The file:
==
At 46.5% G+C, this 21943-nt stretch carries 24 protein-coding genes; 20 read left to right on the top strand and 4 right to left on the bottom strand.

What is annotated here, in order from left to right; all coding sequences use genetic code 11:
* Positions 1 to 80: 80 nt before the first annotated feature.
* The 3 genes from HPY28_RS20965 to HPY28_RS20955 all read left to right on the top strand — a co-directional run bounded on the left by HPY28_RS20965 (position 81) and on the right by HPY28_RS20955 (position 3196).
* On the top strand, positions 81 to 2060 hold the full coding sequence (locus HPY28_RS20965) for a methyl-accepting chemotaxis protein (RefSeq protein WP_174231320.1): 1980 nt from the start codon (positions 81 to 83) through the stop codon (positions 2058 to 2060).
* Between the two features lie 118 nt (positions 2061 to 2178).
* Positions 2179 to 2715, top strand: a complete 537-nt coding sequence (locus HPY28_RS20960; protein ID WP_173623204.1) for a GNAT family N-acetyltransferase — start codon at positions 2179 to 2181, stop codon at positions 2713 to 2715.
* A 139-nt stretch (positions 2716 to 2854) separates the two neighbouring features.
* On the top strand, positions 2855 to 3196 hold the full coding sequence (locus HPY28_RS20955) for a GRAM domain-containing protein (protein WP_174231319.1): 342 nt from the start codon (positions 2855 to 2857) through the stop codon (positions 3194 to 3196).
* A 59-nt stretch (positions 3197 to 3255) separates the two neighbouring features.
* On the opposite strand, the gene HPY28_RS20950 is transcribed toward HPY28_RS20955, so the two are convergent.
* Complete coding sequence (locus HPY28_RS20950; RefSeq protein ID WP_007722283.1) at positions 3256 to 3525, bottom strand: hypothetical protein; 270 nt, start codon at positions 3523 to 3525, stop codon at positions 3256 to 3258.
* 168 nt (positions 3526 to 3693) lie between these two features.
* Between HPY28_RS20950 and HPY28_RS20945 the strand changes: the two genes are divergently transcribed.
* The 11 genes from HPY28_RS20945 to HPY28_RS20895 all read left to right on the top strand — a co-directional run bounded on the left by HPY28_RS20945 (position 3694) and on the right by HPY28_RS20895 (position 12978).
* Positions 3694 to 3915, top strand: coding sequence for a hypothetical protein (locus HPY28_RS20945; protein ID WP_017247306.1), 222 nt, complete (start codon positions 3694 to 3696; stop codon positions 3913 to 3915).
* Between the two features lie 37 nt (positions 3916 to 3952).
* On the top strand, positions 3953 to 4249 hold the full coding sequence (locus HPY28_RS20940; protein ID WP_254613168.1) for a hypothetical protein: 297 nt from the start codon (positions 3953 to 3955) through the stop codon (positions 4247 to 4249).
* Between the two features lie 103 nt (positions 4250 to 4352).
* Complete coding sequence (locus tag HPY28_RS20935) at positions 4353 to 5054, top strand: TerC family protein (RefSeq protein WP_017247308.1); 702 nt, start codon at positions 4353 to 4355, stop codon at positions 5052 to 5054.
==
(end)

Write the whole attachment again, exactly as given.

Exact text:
At 46.5% G+C, this 21943-nt stretch carries 24 protein-coding genes; 20 read left to right on the top strand and 4 right to left on the bottom strand.

What is annotated here, in order from left to right; all coding sequences use genetic code 11:
* Positions 1 to 80: 80 nt before the first annotated feature.
* The 3 genes from HPY28_RS20965 to HPY28_RS20955 all read left to right on the top strand — a co-directional run bounded on the left by HPY28_RS20965 (position 81) and on the right by HPY28_RS20955 (position 3196).
* On the top strand, positions 81 to 2060 hold the full coding sequence (locus HPY28_RS20965) for a methyl-accepting chemotaxis protein (RefSeq protein WP_174231320.1): 1980 nt from the start codon (positions 81 to 83) through the stop codon (positions 2058 to 2060).
* Between the two features lie 118 nt (positions 2061 to 2178).
* Positions 2179 to 2715, top strand: a complete 537-nt coding sequence (locus HPY28_RS20960; protein ID WP_173623204.1) for a GNAT family N-acetyltransferase — start codon at positions 2179 to 2181, stop codon at positions 2713 to 2715.
* A 139-nt stretch (positions 2716 to 2854) separates the two neighbouring features.
* On the top strand, positions 2855 to 3196 hold the full coding sequence (locus HPY28_RS20955) for a GRAM domain-containing protein (protein WP_174231319.1): 342 nt from the start codon (positions 2855 to 2857) through the stop codon (positions 3194 to 3196).
* A 59-nt stretch (positions 3197 to 3255) separates the two neighbouring features.
* On the opposite strand, the gene HPY28_RS20950 is transcribed toward HPY28_RS20955, so the two are convergent.
* Complete coding sequence (locus HPY28_RS20950; RefSeq protein ID WP_007722283.1) at positions 3256 to 3525, bottom strand: hypothetical protein; 270 nt, start codon at positions 3523 to 3525, stop codon at positions 3256 to 3258.
* 168 nt (positions 3526 to 3693) lie between these two features.
* Between HPY28_RS20950 and HPY28_RS20945 the strand changes: the two genes are divergently transcribed.
* The 11 genes from HPY28_RS20945 to HPY28_RS20895 all read left to right on the top strand — a co-directional run bounded on the left by HPY28_RS20945 (position 3694) and on the right by HPY28_RS20895 (position 12978).
* Positions 3694 to 3915, top strand: coding sequence for a hypothetical protein (locus HPY28_RS20945; protein ID WP_017247306.1), 222 nt, complete (start codon positions 3694 to 3696; stop codon positions 3913 to 3915).
* Between the two features lie 37 nt (positions 3916 to 3952).
* On the top strand, positions 3953 to 4249 hold the full coding sequence (locus HPY28_RS20940; protein ID WP_254613168.1) for a hypothetical protein: 297 nt from the start codon (positions 3953 to 3955) through the stop codon (positions 4247 to 4249).
* Between the two features lie 103 nt (positions 4250 to 4352).
* Complete coding sequence (locus tag HPY28_RS20935) at positions 4353 to 5054, top strand: TerC family protein (RefSeq protein WP_017247308.1); 702 nt, start codon at positions 4353 to 4355, stop codon at positions 5052 to 5054.